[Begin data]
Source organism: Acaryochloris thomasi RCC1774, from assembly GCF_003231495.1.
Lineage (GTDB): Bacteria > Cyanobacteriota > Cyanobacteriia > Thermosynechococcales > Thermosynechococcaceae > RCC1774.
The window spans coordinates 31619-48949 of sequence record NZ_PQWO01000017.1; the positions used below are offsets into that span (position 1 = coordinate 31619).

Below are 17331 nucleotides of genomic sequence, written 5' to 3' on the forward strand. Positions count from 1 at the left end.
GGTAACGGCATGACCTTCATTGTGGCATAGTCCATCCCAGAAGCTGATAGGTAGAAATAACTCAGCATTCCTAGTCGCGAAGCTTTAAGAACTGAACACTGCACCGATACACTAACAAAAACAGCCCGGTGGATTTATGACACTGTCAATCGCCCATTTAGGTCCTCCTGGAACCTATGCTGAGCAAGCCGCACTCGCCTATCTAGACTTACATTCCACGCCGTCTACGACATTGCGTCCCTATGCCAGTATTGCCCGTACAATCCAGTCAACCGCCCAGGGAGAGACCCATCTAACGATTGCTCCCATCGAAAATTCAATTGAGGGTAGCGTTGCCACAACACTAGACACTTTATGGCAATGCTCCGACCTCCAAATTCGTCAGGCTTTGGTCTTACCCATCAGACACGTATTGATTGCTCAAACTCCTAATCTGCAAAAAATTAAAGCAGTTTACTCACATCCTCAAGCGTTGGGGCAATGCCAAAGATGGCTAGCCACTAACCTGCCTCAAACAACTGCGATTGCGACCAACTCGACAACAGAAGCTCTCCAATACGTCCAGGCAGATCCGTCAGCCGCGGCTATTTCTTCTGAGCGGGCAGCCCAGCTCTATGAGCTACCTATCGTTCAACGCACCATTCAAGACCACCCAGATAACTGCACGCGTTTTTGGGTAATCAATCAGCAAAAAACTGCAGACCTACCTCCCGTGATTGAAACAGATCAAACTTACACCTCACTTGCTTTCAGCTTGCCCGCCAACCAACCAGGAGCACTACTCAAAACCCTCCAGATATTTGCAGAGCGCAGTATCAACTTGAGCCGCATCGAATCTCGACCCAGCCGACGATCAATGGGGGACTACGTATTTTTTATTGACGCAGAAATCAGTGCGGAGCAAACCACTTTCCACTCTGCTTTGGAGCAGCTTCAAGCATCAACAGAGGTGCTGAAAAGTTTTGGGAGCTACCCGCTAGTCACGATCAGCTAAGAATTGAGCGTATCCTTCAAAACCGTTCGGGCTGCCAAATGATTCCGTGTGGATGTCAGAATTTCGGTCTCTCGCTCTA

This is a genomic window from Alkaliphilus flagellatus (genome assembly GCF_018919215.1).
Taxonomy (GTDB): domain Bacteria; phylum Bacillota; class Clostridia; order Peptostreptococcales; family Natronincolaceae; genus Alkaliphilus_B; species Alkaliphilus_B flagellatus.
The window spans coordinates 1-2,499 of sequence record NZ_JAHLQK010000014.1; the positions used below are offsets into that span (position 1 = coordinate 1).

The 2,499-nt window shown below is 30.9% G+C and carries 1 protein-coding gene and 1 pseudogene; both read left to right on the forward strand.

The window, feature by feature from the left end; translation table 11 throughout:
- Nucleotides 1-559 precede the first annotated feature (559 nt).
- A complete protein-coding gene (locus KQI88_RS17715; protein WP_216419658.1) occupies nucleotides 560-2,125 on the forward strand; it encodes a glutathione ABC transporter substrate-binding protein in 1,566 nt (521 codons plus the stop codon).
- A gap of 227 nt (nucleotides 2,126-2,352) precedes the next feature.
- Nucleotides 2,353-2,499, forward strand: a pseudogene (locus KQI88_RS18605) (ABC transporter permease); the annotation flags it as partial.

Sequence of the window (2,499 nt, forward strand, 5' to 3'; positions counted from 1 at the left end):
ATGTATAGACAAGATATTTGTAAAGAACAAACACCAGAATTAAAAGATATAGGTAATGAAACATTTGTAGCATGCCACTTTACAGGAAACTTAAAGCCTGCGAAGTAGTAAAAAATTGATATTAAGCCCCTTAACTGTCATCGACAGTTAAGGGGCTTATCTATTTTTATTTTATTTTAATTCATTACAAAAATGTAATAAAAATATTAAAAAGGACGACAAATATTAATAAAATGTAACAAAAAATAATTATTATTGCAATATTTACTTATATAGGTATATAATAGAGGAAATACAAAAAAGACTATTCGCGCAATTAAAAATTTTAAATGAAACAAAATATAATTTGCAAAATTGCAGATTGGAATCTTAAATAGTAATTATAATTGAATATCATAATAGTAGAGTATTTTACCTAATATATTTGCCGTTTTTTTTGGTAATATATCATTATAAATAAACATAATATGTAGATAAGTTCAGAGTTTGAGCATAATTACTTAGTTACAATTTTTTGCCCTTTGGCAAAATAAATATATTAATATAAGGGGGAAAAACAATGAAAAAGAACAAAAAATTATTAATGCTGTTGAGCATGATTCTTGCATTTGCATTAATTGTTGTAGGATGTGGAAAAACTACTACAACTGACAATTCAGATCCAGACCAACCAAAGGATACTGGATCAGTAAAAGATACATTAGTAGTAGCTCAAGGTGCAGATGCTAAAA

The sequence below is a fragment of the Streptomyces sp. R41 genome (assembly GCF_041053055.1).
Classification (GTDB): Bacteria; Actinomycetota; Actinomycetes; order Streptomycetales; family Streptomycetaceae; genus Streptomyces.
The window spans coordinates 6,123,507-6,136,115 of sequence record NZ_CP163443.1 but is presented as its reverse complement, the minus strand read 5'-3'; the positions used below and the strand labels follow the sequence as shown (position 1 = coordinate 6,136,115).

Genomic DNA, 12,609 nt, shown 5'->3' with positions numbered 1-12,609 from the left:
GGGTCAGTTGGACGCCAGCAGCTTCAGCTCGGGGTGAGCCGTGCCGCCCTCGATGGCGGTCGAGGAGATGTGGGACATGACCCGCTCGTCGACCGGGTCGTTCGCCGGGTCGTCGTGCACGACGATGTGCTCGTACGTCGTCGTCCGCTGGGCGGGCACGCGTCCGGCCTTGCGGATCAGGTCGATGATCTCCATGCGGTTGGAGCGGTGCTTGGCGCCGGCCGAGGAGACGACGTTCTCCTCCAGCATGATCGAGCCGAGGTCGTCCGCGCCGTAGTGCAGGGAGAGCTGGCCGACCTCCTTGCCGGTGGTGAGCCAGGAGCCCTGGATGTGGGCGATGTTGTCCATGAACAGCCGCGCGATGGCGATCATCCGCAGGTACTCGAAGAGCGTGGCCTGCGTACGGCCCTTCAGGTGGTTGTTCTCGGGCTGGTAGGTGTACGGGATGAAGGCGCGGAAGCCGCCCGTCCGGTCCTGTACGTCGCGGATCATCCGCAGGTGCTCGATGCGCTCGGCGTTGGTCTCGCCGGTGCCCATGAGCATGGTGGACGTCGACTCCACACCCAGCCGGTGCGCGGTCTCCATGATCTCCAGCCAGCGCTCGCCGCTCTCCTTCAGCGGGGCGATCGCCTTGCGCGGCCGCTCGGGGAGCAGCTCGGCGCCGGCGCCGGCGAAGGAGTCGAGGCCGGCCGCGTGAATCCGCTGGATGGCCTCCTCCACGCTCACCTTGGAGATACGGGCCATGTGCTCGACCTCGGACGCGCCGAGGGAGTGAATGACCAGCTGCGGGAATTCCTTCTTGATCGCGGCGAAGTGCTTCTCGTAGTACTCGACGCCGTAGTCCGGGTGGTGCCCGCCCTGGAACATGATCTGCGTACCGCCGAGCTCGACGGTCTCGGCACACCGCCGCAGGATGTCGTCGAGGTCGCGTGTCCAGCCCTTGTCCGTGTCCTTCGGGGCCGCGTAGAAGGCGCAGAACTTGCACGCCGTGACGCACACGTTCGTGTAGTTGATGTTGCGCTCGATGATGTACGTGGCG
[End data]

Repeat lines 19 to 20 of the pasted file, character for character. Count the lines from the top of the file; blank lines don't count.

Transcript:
The window spans coordinates 6,123,507-6,136,115 of sequence record NZ_CP163443.1 but is presented as its reverse complement, the minus strand read 5'-3'; the positions used below and the strand labels follow the sequence as shown (position 1 = coordinate 6,136,115).

Genomic DNA, 12,609 nt, shown 5'->3' with positions numbered 1-12,609 from the left: